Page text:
Pretty much all I know about this motet is that the St. Olaf Choir performed it in 2015 and that, like most of his motets, Bach composed this for double choir and string consort. The most interesting thing that I have been able to dig up without actually having gone through the score is that there is a lot of controversy over the time and location of its composition—either in Leipzig in 1726 (as a majority of scholars suspect), or earlier in his Weimar period (suggested by newer research and stylistic analysis).
I may talk about its function as a funeral piece, trying to reconcile its seemingly “jubilant” attitude with the sentiment that Bach intended for it and that listeners in his time would have probably recognized. Its reassuring and comforting demeanor situate it well as a funeral piece, even though it may seem inappropriately upbeat to those who don’t know the meaning of the text.
Another source of research could be other settings of similar text, such as Philip Stopford’s Do Not Be Afraid. There are several verses in Isaiah that begin with this source text, “Fear thee not…” but all of the pieces written from them can be said to share a common thread.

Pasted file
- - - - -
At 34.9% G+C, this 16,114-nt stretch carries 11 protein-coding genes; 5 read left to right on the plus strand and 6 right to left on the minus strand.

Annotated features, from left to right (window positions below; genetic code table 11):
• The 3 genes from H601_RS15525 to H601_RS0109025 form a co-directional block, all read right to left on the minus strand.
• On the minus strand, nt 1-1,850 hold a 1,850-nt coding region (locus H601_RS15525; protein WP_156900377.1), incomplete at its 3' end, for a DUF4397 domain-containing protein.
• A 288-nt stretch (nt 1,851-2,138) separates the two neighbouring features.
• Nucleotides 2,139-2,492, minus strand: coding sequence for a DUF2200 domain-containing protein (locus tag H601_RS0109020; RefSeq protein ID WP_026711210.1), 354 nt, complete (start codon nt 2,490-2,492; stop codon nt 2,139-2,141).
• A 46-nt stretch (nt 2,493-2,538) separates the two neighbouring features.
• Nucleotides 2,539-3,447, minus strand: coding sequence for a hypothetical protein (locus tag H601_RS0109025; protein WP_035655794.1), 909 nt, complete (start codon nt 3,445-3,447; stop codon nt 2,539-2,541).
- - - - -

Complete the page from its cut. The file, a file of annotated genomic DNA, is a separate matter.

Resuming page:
Like I said, musical analysis is going to have to play a large part in this project, so I will likely delve into the significance of the two choirs’ interactions with each other, the role of the strings, and the overall deftness of Bach’s setting. Score analysis is everything in a paper like this. Like David said, it’ll be a struggle to turn “Bach is cool” into a legitimate thesis.